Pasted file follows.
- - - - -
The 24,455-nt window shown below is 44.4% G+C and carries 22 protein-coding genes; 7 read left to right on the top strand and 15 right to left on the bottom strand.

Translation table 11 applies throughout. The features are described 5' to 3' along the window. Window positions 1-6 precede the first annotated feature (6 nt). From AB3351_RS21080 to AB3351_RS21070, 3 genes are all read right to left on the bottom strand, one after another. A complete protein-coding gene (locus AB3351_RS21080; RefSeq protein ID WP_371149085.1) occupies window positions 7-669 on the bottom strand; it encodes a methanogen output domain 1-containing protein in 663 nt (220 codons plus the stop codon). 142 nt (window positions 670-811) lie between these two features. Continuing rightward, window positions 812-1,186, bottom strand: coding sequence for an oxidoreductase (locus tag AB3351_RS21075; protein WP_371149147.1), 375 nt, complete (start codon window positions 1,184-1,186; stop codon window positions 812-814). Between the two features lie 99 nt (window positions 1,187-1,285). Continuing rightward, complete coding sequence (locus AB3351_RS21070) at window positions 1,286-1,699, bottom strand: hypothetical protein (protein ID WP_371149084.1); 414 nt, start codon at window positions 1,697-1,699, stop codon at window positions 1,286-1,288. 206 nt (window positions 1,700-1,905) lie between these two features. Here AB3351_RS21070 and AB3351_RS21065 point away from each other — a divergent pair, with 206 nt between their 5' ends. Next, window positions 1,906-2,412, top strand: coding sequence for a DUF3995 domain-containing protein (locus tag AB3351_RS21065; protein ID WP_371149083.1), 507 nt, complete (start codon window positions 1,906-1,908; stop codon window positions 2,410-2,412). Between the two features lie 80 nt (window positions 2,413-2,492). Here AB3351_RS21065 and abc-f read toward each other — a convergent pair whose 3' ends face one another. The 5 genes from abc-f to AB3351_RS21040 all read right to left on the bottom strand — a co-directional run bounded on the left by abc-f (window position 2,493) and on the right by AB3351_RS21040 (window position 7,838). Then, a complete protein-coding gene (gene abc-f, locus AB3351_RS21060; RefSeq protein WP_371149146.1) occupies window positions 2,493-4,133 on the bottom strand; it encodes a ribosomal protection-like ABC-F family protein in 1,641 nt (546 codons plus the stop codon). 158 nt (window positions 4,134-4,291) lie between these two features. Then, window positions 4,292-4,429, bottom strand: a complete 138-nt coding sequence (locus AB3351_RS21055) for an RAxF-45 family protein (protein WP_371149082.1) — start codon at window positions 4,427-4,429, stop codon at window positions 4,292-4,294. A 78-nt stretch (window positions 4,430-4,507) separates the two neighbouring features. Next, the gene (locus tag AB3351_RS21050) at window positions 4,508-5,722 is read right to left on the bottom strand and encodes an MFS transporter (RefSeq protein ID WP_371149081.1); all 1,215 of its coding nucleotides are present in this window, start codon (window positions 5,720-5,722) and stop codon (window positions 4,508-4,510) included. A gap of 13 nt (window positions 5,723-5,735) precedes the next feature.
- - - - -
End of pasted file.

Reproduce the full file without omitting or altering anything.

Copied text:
The 24,455-nt window shown below is 44.4% G+C and carries 22 protein-coding genes; 7 read left to right on the top strand and 15 right to left on the bottom strand.

Translation table 11 applies throughout. The features are described 5' to 3' along the window. Window positions 1-6 precede the first annotated feature (6 nt). From AB3351_RS21080 to AB3351_RS21070, 3 genes are all read right to left on the bottom strand, one after another. A complete protein-coding gene (locus AB3351_RS21080; RefSeq protein ID WP_371149085.1) occupies window positions 7-669 on the bottom strand; it encodes a methanogen output domain 1-containing protein in 663 nt (220 codons plus the stop codon). 142 nt (window positions 670-811) lie between these two features. Continuing rightward, window positions 812-1,186, bottom strand: coding sequence for an oxidoreductase (locus tag AB3351_RS21075; protein WP_371149147.1), 375 nt, complete (start codon window positions 1,184-1,186; stop codon window positions 812-814). Between the two features lie 99 nt (window positions 1,187-1,285). Continuing rightward, complete coding sequence (locus AB3351_RS21070) at window positions 1,286-1,699, bottom strand: hypothetical protein (protein ID WP_371149084.1); 414 nt, start codon at window positions 1,697-1,699, stop codon at window positions 1,286-1,288. 206 nt (window positions 1,700-1,905) lie between these two features. Here AB3351_RS21070 and AB3351_RS21065 point away from each other — a divergent pair, with 206 nt between their 5' ends. Next, window positions 1,906-2,412, top strand: coding sequence for a DUF3995 domain-containing protein (locus tag AB3351_RS21065; protein ID WP_371149083.1), 507 nt, complete (start codon window positions 1,906-1,908; stop codon window positions 2,410-2,412). Between the two features lie 80 nt (window positions 2,413-2,492). Here AB3351_RS21065 and abc-f read toward each other — a convergent pair whose 3' ends face one another. The 5 genes from abc-f to AB3351_RS21040 all read right to left on the bottom strand — a co-directional run bounded on the left by abc-f (window position 2,493) and on the right by AB3351_RS21040 (window position 7,838). Then, a complete protein-coding gene (gene abc-f, locus AB3351_RS21060; RefSeq protein WP_371149146.1) occupies window positions 2,493-4,133 on the bottom strand; it encodes a ribosomal protection-like ABC-F family protein in 1,641 nt (546 codons plus the stop codon). 158 nt (window positions 4,134-4,291) lie between these two features. Then, window positions 4,292-4,429, bottom strand: a complete 138-nt coding sequence (locus AB3351_RS21055) for an RAxF-45 family protein (protein WP_371149082.1) — start codon at window positions 4,427-4,429, stop codon at window positions 4,292-4,294. A 78-nt stretch (window positions 4,430-4,507) separates the two neighbouring features. Next, the gene (locus tag AB3351_RS21050) at window positions 4,508-5,722 is read right to left on the bottom strand and encodes an MFS transporter (RefSeq protein ID WP_371149081.1); all 1,215 of its coding nucleotides are present in this window, start codon (window positions 5,720-5,722) and stop codon (window positions 4,508-4,510) included. A gap of 13 nt (window positions 5,723-5,735) precedes the next feature.